Radiohead’s New Album to Be Released Sunday; Watch the (Beautiful) “Daydreaming” Video Now


Earlier today, Radiohead posted a little snippet of video on their Instagram page: a lost and discomfited Thom Yorke, walking through an empty parking lot, looking left and right for… something. As an symbol of a very modern sense of alienation, being lost in a carpark is right up there with other classic Radiohead images: being stuck in an elevator, for instance, or being alone under a cloudless Silicon Valley sky, completely removed from any human contact.

It turns out that the Instagram snippet was taken from the video for new song “Daydreaming”, which the band have now posted in full on YouTube, with — lest you accuse me of burying the lede here — an album release date: this Sunday! (Specifically, 7pm BST, which is 2pm EST and 11am PST.) But let’s get back to the song, because it’s beautiful — a simple 3/4 electric piano arpeggio underpins Yorke’s vocal. The video finds Yorke walking through a series of magically linked quotidian environments – a laundromat, a corner store, a quiet home, and the aforementioned carpark — before emerging into a brilliant snowscape, where he climbs into a cave and lies down by a fire. It’s a sort of escape fantasy, albeit one that’s more haunting than empowering.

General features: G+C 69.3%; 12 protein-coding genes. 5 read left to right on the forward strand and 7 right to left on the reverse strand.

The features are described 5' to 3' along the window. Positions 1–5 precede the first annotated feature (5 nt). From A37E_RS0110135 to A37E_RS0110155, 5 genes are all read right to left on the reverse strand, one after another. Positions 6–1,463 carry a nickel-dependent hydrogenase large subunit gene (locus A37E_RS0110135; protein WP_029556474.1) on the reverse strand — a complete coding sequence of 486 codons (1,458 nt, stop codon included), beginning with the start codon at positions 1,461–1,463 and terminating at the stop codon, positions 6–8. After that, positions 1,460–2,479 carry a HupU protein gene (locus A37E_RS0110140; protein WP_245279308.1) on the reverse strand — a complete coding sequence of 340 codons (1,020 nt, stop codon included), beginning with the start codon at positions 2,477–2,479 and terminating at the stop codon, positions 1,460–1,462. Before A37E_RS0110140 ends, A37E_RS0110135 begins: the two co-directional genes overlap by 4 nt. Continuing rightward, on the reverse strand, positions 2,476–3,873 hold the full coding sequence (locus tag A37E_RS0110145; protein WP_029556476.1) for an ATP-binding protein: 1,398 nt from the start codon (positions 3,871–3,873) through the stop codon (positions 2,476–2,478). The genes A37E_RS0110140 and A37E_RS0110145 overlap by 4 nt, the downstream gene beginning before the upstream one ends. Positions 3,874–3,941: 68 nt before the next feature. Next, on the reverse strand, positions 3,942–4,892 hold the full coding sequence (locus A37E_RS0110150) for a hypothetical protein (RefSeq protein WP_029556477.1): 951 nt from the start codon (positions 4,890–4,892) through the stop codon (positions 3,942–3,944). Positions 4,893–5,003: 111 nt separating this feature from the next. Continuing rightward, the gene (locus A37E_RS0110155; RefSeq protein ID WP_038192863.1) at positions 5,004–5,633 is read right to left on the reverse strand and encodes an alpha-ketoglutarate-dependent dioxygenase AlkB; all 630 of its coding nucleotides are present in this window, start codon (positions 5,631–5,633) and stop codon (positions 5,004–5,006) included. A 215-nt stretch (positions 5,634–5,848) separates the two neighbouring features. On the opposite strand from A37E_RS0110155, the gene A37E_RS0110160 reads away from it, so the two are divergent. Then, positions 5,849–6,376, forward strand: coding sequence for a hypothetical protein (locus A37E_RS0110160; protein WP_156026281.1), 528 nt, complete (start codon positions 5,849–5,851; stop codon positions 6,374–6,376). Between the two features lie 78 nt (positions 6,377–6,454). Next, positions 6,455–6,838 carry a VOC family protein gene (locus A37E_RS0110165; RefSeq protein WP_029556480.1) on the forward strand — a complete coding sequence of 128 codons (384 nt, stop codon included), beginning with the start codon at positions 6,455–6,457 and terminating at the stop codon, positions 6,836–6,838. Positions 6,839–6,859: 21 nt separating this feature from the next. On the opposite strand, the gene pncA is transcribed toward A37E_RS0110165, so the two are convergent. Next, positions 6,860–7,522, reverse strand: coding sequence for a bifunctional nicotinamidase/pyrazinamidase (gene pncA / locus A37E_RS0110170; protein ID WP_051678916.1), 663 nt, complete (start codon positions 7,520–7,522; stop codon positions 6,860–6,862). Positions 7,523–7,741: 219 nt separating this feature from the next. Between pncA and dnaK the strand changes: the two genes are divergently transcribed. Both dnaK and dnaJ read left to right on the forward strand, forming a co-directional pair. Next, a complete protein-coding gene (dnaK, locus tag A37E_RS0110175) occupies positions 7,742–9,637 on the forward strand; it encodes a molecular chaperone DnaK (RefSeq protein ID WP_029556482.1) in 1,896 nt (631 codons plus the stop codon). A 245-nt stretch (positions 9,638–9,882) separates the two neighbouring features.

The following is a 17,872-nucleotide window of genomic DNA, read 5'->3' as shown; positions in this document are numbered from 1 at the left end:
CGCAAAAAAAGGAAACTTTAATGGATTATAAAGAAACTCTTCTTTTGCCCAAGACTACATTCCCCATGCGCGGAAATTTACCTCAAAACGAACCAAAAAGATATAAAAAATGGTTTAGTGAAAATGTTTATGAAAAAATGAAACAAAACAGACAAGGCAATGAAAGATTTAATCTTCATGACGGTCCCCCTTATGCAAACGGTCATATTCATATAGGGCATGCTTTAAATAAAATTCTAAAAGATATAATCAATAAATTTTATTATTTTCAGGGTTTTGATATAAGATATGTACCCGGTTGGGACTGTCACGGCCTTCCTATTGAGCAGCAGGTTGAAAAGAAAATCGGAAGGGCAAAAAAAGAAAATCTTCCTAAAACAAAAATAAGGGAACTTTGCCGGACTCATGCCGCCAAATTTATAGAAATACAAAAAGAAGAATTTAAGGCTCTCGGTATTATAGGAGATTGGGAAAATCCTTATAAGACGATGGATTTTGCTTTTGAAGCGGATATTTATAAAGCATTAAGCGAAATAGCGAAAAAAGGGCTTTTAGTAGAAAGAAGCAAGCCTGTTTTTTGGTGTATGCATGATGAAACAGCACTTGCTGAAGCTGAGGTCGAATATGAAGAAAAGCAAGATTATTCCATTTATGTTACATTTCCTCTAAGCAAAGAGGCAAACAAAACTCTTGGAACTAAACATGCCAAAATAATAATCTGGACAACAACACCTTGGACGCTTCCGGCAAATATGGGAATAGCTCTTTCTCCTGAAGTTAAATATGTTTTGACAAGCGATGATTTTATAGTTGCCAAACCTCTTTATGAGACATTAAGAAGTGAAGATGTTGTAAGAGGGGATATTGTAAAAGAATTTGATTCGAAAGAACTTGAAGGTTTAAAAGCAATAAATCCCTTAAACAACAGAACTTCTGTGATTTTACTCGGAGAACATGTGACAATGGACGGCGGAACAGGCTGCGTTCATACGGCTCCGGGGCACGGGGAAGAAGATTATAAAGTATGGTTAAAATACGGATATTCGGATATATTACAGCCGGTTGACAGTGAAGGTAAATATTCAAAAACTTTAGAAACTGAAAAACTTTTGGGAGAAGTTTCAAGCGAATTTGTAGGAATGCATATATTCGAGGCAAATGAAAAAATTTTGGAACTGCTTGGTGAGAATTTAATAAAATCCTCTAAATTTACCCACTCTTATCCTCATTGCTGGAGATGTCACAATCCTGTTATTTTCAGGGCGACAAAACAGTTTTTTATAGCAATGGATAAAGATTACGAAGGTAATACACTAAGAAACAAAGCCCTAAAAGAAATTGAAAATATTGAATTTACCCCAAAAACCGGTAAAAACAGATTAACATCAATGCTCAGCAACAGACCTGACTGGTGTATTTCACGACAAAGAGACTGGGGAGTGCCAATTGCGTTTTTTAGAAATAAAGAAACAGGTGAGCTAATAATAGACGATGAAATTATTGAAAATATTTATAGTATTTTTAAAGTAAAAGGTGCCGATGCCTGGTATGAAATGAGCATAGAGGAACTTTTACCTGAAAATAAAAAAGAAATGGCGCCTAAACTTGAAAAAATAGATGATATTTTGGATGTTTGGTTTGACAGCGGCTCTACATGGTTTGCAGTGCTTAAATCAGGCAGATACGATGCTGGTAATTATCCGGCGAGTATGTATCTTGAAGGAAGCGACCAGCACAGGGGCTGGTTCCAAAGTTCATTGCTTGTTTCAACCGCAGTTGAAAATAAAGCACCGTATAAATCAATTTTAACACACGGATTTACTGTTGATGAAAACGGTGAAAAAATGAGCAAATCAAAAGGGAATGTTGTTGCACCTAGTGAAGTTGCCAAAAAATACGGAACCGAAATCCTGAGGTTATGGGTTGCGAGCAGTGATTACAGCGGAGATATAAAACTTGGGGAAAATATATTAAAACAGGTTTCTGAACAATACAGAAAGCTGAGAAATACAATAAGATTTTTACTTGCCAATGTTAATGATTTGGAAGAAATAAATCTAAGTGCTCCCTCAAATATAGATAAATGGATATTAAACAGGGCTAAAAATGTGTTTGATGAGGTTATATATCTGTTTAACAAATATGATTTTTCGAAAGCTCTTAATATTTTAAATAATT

It’s no accident that the songs I linked above are OK Computer era ones, because “Daydreaming” could — in terms of concept, at least, if not sound — fit right into that record. It’s a understated expression of modern alienation that recalls “No Surprises” or “Nude” (the latter of which has been around since the late ’90s, although Radiohead never nailed a recorded version until a decade later), its lyric moving subtly from pretty to disconcerting in the best Radiohead tradition: “Dreamers,” sings Yorke, “They never learn… And it’s too late/ The damage is done.” The song concludes with the singly sinister line “We are just happy to serve you.” By that stage, Yorke is already gone, settled in his snow cave to … sleep? Die? It’s unclear, but either way, the imagery is just as beautiful and bleak as the song it accompanies.